Great points. I don't work in a cabinet shop or pretend to know anything. But I wonder how cabinets that will require parts of differing materials should fit into the flow. I agree that a part that is sitting idle is not efficient. But let's say that for some reason we have a box that has three different types of material going into its construction. I would pretty much call something like this a custom box. Would it be better to have a cart dedicated to each custom box and place the parts for that box on that cart as they are cut, and then proceed to assemble, including further machine steps once all of the parts are cut? Or do you put all cut parts into some sort of indexed bin or storage system and then when it is time to assemble the custom box, pull the parts and assemble?

With the nesting of parts on the raw sheet stock and differing materials per box, how do you keep the flow from sheet to box going with minimal part idleness and low part handling? Just curious. I know that I try to set things up for a steady flow, but what often happens is that constant work fools people into thinking that there is constant production.

From contributor M:
One factor I listed that affects the amount of unproductive time in a process is the construction method. Included in the construction method is the choice of materials used for boxes. We have chosen a construction method that causes the need for two different types of material for any box. We use ?? thick material for box parts and ?? material for backs. For drawers we also use the same type of ?? material that is used for the boxes they are going to go in.

Finished side panels don't have any bearing on box part cutting or assembly since we choose to use applied finished sides. Applied finished sides as compared to integral finished sides are an example of where some get hung up on local thinking. They can't get over cost of using two side panels, one being the box part, the other being the finished or exposed part. While focusing on the small cost of an unfinished box side panel they lose sight of the larger concern - how many completed cabinets and associated trim parts and pieces can be completed per day\week.

The choice of a construction method that requires multiple unnecessary material types causes many areas of waste. At the same time, a construction method that uses ?? box materials with ?? backs is approved by most if not all of the institutions like AWI or WIC.

Wasted time created and lost by a construction method that includes several different material types could have been used to do things that are required to have finished boxes or trim pieces ready for delivery and installation. This time is almost always counted in labor dollars which can be one of the largest blocks of dollars in the cost of finished product. This is especially true when that finished product is a custom cabinet.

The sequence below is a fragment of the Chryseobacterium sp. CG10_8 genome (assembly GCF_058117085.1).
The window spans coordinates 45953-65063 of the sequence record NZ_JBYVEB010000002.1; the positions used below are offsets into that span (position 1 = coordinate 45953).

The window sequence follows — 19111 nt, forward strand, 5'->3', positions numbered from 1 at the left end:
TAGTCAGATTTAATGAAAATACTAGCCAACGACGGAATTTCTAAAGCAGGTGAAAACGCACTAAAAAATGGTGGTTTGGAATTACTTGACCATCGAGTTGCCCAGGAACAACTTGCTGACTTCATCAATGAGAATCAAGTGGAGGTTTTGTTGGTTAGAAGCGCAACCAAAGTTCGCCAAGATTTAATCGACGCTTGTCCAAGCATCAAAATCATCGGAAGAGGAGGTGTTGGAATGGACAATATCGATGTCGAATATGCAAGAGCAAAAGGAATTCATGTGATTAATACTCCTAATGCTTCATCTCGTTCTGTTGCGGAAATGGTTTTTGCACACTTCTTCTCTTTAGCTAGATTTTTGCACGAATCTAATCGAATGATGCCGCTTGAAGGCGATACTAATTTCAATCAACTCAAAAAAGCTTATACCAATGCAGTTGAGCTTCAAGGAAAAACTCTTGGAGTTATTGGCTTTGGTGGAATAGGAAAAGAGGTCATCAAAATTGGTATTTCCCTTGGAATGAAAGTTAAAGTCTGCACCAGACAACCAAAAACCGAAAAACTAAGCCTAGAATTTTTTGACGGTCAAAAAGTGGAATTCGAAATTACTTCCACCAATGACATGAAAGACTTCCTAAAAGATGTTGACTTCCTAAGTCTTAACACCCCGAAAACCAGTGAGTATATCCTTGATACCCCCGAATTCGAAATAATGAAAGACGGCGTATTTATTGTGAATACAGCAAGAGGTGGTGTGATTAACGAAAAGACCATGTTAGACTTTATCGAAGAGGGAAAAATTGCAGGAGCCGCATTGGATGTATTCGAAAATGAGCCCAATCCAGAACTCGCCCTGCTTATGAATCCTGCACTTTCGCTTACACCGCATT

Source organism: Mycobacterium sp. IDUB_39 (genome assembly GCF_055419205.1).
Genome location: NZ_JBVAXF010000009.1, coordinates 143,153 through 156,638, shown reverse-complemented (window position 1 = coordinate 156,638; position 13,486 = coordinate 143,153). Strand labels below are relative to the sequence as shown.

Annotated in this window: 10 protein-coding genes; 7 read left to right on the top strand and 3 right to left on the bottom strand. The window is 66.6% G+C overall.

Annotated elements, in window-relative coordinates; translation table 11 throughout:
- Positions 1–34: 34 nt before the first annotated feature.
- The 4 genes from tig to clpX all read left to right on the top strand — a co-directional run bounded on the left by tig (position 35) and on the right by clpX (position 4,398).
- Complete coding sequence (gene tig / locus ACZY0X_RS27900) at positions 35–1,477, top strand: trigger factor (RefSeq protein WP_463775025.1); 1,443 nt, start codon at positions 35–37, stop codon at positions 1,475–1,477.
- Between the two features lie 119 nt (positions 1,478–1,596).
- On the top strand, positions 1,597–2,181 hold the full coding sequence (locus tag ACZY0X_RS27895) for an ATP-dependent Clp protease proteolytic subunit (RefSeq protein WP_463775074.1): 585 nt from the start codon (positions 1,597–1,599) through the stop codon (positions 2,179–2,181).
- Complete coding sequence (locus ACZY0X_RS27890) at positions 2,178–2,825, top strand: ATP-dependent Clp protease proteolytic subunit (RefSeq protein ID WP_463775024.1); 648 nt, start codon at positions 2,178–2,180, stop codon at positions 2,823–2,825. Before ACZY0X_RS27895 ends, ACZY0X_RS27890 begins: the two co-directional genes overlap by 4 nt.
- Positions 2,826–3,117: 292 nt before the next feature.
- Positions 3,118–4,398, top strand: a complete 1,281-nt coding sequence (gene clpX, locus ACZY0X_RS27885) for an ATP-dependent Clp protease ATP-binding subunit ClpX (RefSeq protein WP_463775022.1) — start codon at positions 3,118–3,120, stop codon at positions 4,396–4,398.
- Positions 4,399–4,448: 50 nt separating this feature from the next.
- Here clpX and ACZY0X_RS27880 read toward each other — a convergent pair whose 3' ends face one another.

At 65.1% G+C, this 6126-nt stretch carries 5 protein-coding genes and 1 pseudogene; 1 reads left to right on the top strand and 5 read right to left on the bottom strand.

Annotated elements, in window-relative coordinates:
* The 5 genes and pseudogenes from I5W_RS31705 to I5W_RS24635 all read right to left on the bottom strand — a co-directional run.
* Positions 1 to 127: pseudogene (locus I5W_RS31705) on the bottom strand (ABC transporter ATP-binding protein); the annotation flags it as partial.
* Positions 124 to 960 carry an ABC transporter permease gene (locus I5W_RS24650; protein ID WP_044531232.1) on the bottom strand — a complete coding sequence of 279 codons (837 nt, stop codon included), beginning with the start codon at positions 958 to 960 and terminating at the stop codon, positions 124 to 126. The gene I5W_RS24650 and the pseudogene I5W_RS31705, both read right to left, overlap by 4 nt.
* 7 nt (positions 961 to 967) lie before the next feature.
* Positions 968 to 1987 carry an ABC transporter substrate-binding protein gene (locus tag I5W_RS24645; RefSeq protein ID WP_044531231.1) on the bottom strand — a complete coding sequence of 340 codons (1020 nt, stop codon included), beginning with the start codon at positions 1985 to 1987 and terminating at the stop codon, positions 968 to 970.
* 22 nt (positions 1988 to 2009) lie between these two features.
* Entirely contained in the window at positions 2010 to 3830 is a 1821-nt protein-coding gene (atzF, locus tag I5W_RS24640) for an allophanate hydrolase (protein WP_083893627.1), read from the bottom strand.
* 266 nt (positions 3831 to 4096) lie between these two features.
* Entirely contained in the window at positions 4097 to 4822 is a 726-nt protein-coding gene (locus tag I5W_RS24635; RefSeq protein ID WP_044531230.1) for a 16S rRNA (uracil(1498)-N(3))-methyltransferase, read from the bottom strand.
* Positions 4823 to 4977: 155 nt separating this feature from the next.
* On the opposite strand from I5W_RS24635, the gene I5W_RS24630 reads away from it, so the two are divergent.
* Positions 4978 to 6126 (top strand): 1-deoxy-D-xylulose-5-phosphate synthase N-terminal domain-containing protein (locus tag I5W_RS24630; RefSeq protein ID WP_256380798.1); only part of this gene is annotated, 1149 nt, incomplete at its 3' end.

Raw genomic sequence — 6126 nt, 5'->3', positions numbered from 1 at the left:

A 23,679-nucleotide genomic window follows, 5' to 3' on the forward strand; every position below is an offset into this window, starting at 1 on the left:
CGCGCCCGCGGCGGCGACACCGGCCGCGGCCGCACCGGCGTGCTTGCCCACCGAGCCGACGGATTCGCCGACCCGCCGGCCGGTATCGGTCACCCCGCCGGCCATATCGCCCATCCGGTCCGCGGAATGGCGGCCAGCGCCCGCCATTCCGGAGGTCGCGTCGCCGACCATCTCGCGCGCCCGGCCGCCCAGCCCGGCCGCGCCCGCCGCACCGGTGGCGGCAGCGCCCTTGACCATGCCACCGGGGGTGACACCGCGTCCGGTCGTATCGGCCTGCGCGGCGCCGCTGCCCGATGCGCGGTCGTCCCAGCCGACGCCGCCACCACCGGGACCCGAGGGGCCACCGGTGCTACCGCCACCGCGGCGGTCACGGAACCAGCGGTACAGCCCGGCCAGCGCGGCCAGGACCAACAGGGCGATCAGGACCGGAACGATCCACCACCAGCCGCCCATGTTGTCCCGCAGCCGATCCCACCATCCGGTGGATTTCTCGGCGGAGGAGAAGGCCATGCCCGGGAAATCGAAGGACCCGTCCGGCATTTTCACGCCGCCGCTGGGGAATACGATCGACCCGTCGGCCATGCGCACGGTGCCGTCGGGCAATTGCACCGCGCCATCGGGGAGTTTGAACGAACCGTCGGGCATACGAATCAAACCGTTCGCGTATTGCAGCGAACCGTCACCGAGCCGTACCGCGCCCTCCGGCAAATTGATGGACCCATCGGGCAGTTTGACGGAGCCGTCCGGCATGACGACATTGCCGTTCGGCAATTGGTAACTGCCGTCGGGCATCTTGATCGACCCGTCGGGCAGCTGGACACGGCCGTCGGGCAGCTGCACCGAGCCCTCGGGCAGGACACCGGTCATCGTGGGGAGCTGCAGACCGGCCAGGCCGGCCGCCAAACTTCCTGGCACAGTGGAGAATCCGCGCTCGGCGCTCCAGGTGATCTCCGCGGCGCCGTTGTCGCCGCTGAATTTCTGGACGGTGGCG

A construction method that includes several different material types will most likely increase the size of the work cell, therefore increasing the amount of shop floor space required every day you are in that building. It's the increased cell size that creates the need for carts and labor dollars to roll them around. It also costs more everyday to clean up a larger cell area.

Viewed in the context of the original question about CNC performance, the choice to use a construction method that uses only two material types mean the operator is only spending labor hours doing things that lead to more finished cabinets at the end of each day and this includes keeping the router busy.

Since an applied finished side does not get involved in the process of cutting and assembling boxes, the cost of an extra side panel is very small compared to labor cost required to make an integral finished side show up at the assembly station at the earliest possible moment. This is true if you have either one or two people working in the router\banding\assembly cell.

If we are producing cabinets that we will install, then back material is cut first. An entire job of backs can be stored in very small area right at the assembly area. Because the router is located very close to the assembly area, and the cycle time for backs cut on the router is so fast, the operator can carry a sheet worth of backs from the router to the assembly area while the router is cutting the next sheet. There's also enough cycle time for the operator to sort and organize backs at the assembly area.

In a case where we are cutting box parts out of plywood and finishing is going to be required, I would cut these parts as the first step when a new job is started. These parts are out of different material and are going to go through a different path in the shop compared to all of the pre-finished parts. They will go to an area where they are finish sanded then on to the finish room before they go to the assembly area.

As to the question of if the box we produce is custom even though it uses two material types, the answer is, very custom. Every box we produce is for a different customer. Even in the case where we do a habitat house once or twice a year, these houses are often the exact same house. Sometimes it's mirrored, but very seldom are two of these houses the same. So even in these cases, each box is custom built for one family.

From contributor A:
To the original questioner: What are you using to generate your nests with?

From contributor J:
That machine with a pusher and loading should run that job in a day easy. As for your handling after the bhp 200, this may be your hold up? We run at about the same 30 meters a min at 24000 rpm. Weeke has many customers you can compare your output with. Labeling may speed your machining up. Are you using Woodnest and Office to machine? They may speed your sorting of parts up.

From the original questioner:
I have never checked into a labeler for our router. It may help some. Usually we have the parts marked and carted before the next sheet is cut. As I read other posts on this subject, our output is probably about right, or at least similar to what other shops are getting.